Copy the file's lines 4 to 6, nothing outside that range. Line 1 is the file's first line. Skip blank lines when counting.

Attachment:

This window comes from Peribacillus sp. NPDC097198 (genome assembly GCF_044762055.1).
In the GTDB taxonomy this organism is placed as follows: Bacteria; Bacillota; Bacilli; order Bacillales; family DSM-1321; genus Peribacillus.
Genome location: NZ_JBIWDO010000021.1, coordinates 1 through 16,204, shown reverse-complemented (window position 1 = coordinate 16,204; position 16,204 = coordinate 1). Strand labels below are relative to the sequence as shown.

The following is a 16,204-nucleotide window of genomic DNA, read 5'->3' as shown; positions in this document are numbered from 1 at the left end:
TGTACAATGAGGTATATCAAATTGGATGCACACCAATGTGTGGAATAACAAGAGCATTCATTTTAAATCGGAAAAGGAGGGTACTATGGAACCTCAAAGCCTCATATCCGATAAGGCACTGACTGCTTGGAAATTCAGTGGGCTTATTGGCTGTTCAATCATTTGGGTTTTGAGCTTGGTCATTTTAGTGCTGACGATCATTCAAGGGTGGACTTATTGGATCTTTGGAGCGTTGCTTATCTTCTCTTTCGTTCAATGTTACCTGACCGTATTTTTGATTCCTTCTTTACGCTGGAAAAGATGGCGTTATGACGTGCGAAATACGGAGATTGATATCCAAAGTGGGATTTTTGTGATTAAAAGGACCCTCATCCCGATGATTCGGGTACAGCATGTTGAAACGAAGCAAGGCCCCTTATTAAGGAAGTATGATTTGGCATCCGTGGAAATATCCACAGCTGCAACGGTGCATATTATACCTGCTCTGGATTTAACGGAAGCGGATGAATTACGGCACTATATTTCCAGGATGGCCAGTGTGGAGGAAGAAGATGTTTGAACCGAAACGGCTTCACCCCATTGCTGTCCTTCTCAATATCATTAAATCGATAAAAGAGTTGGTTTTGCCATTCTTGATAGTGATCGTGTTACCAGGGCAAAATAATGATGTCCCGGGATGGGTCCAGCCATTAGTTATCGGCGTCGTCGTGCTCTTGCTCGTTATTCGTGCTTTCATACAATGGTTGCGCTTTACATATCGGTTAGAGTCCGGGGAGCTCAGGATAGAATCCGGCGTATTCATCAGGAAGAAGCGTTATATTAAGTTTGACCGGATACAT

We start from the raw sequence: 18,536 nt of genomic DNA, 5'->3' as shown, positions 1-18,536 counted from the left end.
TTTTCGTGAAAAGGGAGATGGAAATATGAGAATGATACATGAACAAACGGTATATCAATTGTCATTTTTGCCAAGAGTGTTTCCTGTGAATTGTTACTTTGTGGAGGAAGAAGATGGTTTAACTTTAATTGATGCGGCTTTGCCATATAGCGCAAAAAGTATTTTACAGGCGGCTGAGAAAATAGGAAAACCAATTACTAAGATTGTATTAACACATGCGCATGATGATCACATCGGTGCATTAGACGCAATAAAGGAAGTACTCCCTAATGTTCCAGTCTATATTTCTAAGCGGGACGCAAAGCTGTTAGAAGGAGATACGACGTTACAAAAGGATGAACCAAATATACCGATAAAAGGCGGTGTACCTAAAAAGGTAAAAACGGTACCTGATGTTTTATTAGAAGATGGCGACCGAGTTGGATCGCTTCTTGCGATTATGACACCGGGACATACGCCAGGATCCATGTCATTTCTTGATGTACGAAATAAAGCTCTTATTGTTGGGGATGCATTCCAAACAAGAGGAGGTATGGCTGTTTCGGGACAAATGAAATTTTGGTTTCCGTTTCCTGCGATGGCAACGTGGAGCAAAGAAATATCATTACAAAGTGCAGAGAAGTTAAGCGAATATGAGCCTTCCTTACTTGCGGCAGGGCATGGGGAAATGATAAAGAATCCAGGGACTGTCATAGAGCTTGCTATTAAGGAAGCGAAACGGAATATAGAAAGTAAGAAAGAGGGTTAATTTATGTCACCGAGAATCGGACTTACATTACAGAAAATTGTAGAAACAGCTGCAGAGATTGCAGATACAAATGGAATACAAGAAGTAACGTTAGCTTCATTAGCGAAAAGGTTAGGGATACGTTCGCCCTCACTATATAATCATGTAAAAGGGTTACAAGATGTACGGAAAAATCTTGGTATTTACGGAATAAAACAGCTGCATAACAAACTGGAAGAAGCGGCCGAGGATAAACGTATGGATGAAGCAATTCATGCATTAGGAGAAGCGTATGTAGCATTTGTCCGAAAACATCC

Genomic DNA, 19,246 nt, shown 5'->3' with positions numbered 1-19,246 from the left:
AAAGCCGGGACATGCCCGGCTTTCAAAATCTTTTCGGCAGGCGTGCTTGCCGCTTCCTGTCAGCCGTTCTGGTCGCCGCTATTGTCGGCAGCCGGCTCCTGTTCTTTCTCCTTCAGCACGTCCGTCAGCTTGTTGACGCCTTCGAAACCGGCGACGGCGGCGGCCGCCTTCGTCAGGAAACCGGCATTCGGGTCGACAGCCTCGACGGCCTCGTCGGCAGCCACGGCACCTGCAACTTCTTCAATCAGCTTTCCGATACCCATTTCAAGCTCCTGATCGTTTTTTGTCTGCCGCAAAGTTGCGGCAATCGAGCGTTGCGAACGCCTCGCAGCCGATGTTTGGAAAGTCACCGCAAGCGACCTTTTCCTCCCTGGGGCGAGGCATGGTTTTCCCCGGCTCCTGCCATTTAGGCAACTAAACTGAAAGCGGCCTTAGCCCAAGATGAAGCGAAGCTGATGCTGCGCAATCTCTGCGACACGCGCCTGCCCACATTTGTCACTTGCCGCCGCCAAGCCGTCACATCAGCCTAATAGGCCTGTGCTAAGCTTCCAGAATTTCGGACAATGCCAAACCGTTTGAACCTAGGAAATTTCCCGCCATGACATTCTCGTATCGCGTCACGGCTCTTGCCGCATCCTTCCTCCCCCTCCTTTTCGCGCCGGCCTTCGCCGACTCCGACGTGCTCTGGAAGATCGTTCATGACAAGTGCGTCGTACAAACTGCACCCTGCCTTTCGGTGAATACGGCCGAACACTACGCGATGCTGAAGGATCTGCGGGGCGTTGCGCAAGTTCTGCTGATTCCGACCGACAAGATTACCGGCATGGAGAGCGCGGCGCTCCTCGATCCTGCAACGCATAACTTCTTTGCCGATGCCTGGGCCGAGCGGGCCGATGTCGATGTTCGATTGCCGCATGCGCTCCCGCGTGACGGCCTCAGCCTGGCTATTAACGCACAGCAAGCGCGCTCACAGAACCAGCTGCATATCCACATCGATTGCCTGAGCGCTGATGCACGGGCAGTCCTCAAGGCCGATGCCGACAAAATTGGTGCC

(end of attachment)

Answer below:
The following is a 16,204-nucleotide window of genomic DNA, read 5'->3' as shown; positions in this document are numbered from 1 at the left end:
TGTACAATGAGGTATATCAAATTGGATGCACACCAATGTGTGGAATAACAAGAGCATTCATTTTAAATCGGAAAAGGAGGGTACTATGGAACCTCAAAGCCTCATATCCGATAAGGCACTGACTGCTTGGAAATTCAGTGGGCTTATTGGCTGTTCAATCATTTGGGTTTTGAGCTTGGTCATTTTAGTGCTGACGATCATTCAAGGGTGGACTTATTGGATCTTTGGAGCGTTGCTTATCTTCTCTTTCGTTCAATGTTACCTGACCGTATTTTTGATTCCTTCTTTACGCTGGAAAAGATGGCGTTATGACGTGCGAAATACGGAGATTGATATCCAAAGTGGGATTTTTGTGATTAAAAGGACCCTCATCCCGATGATTCGGGTACAGCATGTTGAAACGAAGCAAGGCCCCTTATTAAGGAAGTATGATTTGGCATCCGTGGAAATATCCACAGCTGCAACGGTGCATATTATACCTGCTCTGGATTTAACGGAAGCGGATGAATTACGGCACTATATTTCCAGGATGGCCAGTGTGGAGGAAGAAGATGTTTGAACCGAAACGGCTTCACCCCATTGCTGTCCTTCTCAATATCATTAAATCGATAAAAGAGTTGGTTTTGCCATTCTTGATAGTGATCGTGTTACCAGGGCAAAATAATGATGTCCCGGGATGGGTCCAGCCATTAGTTATCGGCGTCGTCGTGCTCTTGCTCGTTATTCGTGCTTTCATACAATGGTTGCGCTTTACATATCGGTTAGAGTCCGGGGAGCTCAGGATAGAATCCGGCGTATTCATCAGGAAGAAGCGTTATATTAAGTTTGACCGGATACAT

We start from the raw sequence: 18,536 nt of genomic DNA, 5'->3' as shown, positions 1-18,536 counted from the left end.